Although seldom prevalent in developed countries tuberculosis (TB) is endemic in Indonesia, therefore it is advisable that you become aware of the symptoms, prevention and treatment of the disease.
- TB is a serious infection caused by the bacteria Mycobacterium tuberculosis. The disease usually affects the lungs, though other organs such as the brain can also be infected.
- Before antibiotic treatment was available, TB was also called “consumption“. This term accurately describes the long-term wasting illness untreated TB can cause. Patients were often kept in special hospitals to prevent the disease from spreading.
- People who have been infected may have active disease, or they may show no symptoms at all (referred to as latent TB). Latent TB is not infectious. Nevertheless, it is important to detect it since about 10% of all latent TB patients who are otherwise healthy, develop the active disease.
- If the latent TB patient has reduced immunity (due to conditions like HIV or chemotherapy treatments), they are far more likely to develop active disease. The patient may develop symptoms and often becomes infectious.
- According to WHO in 2009 more than 2 billion people, equal to one-third of the world’s population, were infected with TB bacilli. If not treated, each person with active TB infects, on average 10 to 15 people every year.
Active TB causes a variety of symptoms that are sometimes vague. Typical symptoms include cough, fever, night sweats, unintended weight loss and lethargy. If left untreated, active TB can be life threatening.
How It Spreads
TB is usually spread person-to-person. Typically, an uninfected person inhales droplets coughed or sneezed by an infected person with active disease. The disease is not usually transmitted via casual contact. Healthy people usually contract TB only after a long period of exposure to an infected patient in closed spaces. For this reason, family members, close friends and healthcare workers are most at risk.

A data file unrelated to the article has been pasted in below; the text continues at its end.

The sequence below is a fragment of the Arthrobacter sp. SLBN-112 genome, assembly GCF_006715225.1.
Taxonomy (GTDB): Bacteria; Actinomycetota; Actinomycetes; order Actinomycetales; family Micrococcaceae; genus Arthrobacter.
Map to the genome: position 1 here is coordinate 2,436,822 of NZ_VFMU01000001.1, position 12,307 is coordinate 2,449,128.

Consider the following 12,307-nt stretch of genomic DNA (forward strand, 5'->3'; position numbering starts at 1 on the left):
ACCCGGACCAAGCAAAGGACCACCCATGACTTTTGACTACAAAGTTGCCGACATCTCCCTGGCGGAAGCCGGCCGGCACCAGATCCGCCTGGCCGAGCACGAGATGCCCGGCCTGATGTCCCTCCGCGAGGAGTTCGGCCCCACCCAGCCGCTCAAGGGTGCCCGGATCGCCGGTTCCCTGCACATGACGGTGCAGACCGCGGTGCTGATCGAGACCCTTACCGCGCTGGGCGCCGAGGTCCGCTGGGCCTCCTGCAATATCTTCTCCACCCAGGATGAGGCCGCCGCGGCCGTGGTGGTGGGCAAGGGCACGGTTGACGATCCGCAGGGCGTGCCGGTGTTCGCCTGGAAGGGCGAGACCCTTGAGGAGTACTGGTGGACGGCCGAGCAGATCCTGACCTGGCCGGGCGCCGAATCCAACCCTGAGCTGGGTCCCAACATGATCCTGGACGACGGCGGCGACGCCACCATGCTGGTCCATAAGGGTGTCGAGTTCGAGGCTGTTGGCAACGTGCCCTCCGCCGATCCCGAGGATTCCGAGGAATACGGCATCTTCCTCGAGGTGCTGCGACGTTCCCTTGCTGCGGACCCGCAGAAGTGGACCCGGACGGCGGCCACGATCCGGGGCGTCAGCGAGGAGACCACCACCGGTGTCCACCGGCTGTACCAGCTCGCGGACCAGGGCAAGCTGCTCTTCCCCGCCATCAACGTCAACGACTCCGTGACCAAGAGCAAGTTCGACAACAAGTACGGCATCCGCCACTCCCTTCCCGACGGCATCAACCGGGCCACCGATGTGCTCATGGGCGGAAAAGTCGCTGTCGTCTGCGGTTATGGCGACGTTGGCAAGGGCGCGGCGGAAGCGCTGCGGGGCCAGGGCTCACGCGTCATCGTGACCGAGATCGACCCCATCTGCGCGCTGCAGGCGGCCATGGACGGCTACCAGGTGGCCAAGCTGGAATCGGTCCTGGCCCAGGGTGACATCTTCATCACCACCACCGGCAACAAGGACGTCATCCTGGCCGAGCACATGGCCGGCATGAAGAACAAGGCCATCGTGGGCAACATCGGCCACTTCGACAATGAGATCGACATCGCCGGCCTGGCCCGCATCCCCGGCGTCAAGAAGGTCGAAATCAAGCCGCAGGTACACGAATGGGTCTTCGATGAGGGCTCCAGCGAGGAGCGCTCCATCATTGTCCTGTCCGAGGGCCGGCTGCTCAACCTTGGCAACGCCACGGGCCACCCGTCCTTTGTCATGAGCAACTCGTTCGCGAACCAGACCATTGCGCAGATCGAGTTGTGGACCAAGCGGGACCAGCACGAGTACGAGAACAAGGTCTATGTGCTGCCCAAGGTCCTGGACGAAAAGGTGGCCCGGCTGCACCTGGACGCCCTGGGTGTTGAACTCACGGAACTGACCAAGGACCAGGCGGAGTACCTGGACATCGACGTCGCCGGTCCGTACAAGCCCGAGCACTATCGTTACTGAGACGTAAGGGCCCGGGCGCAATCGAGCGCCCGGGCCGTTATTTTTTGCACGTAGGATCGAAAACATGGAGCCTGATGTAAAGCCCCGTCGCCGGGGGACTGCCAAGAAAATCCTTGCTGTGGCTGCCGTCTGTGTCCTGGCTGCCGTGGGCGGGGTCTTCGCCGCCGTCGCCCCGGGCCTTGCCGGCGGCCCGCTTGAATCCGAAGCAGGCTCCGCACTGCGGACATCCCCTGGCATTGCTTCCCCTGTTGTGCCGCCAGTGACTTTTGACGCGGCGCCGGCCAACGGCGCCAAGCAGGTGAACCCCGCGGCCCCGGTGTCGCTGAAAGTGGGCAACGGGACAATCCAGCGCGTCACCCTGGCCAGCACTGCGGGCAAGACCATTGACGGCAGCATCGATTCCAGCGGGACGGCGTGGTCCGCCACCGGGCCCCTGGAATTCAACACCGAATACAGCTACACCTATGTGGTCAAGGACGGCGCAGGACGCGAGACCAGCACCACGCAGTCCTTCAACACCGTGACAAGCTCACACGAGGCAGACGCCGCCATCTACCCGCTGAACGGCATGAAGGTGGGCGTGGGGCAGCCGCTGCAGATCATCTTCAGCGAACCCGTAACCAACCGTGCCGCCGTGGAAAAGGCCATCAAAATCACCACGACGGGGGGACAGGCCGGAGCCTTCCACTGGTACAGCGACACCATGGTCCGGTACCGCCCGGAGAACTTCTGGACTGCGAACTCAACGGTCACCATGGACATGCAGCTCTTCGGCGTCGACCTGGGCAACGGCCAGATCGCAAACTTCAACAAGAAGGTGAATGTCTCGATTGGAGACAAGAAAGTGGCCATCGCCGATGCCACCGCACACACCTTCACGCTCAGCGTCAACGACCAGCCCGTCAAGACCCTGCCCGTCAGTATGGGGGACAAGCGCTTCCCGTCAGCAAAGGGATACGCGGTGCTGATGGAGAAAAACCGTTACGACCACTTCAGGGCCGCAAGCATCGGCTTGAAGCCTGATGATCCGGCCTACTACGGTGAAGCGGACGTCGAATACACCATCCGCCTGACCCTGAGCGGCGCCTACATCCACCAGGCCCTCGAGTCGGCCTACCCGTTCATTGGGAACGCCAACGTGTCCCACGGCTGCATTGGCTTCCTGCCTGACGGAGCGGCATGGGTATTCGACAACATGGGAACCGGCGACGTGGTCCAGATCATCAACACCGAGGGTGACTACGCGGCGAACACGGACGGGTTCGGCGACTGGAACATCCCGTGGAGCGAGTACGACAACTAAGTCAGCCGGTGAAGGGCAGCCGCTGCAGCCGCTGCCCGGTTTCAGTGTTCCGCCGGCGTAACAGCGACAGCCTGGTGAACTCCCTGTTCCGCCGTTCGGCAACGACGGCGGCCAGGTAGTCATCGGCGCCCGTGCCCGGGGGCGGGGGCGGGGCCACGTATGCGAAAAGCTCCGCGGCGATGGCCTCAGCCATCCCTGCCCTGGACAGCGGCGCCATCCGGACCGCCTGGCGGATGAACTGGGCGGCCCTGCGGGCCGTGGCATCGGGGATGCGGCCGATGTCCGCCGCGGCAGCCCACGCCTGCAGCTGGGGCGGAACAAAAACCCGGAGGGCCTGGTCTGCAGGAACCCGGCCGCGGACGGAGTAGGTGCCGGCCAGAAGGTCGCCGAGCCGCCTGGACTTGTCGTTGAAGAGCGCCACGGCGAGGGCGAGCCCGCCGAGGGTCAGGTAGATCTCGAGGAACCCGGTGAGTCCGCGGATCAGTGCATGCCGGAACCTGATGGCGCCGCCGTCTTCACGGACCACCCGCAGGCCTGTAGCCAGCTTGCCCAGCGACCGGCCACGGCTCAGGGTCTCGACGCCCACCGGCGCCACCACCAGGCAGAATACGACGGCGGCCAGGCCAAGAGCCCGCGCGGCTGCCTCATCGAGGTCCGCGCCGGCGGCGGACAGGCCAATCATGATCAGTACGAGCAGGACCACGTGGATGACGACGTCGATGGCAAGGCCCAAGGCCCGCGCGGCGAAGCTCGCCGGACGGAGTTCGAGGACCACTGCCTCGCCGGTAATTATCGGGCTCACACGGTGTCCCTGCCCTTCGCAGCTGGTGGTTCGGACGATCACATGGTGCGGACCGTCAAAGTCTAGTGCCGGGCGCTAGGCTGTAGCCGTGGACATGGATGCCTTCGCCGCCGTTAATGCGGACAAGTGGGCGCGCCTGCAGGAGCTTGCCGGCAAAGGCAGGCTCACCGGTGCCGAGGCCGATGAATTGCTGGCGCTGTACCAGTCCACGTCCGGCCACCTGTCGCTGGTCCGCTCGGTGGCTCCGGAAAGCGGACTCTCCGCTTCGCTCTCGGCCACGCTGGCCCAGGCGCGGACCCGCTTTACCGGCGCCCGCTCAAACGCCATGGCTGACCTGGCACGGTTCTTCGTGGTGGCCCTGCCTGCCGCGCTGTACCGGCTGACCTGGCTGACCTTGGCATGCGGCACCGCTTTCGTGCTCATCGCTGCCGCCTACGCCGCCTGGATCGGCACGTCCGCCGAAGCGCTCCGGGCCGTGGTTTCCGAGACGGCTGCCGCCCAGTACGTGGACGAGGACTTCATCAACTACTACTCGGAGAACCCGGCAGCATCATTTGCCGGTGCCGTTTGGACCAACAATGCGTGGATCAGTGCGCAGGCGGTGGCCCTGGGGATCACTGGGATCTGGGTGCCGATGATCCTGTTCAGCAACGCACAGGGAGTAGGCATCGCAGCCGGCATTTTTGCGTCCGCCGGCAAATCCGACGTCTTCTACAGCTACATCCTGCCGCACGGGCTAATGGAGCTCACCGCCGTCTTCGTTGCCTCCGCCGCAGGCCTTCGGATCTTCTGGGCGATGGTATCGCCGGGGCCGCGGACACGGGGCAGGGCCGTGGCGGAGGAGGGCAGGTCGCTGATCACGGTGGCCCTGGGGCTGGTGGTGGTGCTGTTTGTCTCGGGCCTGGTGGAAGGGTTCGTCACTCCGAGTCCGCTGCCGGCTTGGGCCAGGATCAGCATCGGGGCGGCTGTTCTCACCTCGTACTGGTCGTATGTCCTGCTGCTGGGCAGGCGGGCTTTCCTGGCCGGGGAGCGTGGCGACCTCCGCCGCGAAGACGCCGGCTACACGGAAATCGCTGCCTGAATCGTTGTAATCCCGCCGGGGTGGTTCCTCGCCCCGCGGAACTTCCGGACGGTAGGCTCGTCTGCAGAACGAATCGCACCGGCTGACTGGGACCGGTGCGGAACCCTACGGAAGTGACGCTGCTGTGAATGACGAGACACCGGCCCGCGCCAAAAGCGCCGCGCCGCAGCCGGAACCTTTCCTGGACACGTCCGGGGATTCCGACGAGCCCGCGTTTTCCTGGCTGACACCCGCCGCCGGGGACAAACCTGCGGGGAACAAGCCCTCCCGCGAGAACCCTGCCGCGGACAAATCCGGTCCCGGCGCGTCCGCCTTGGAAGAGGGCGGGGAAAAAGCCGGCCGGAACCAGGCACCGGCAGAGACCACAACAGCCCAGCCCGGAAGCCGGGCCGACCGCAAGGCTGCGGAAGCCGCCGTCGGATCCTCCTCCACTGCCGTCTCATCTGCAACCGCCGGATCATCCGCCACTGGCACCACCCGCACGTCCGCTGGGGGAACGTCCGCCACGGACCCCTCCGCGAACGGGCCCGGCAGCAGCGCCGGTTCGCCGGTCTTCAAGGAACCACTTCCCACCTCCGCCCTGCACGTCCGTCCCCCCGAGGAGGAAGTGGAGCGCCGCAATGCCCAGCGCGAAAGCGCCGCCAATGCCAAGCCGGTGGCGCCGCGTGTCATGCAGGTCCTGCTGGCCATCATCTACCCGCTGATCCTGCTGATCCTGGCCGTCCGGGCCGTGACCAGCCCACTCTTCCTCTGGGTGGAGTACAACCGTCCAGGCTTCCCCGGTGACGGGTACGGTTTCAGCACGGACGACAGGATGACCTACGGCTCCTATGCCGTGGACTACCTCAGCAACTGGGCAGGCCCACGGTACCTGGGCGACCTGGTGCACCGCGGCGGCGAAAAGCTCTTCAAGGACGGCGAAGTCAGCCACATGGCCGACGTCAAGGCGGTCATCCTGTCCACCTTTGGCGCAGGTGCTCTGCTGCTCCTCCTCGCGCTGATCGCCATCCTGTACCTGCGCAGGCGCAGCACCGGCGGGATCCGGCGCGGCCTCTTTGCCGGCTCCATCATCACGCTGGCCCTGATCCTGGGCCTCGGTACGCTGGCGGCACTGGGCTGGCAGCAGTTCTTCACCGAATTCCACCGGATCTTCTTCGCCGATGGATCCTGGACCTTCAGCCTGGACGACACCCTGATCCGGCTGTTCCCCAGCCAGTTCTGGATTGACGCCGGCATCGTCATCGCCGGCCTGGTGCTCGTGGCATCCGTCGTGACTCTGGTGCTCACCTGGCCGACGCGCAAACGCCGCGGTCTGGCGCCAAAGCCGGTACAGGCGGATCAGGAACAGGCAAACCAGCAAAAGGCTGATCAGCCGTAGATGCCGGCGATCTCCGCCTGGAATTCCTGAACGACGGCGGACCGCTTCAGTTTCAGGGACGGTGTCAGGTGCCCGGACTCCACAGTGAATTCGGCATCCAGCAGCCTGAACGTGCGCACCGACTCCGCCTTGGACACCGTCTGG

- In many countries, including Indonesia, a vaccine called Bacille Calmette-Guerin (BCG) is given to children during infancy or childhood.
- Whenever possible, avoid enclosed or crowded environments where there are known TB patients such as hospitals and prisons. People who must enter such places, such as health care workers, should wear specially fitted personal respiratory protective masks.
- Avoiding people who are coughing also minimizes risk. Consider screening your domestic staff, especially if you have young children in your household.
- Patients usually need to take antibiotics for 6 to 12 months to completely clear their bodies of a TB infection.
- Patients with active TB infections may be hospitalized for the first few weeks of illness to prevent spreading the disease.
- Active infection is typically treated with a regimen of four drugs, which may or may not be combined into a single pill.
- Because it is extremely important to stay on schedule when taking drugs to treat TB, some health care providers administer each dose in person and watch the patient take the medicine. This is called “directly observed therapy”.
Though TB in Indonesia is quite a serious problem, most experts agree that it is not easily contracted by someone who is generally healthy and eats well. Eating well is not a problem for most westerners as they are knowledgeable in basic nutrition and have access to and can afford to buy everything that is needed for a healthy diet. Take a vitamin supplement if your diet lacks nutrition.
Choose well ventilated areas if you are in a crowded place and if you are stuck in a vehicle with someone coughing repeatedly, roll down the windows to keep the air moving. Keep your hands clean, especially when eating with your hands, and carry your own tissues and bacterial hand sanitizer. Avoid touching door knobs/handles and staircase rails if possible.
Thank you to International SOS for providing the information contained in this article. SOS Medika Klinik is currently offering 4 kinds of special TB screening packages until June 20. For an appointment please call: 750 5980 (SOS Medika Klinik Cipete) or 5794 8600 (SOS Medika Klinik Mega Kuningan).
Provided by: Colliers International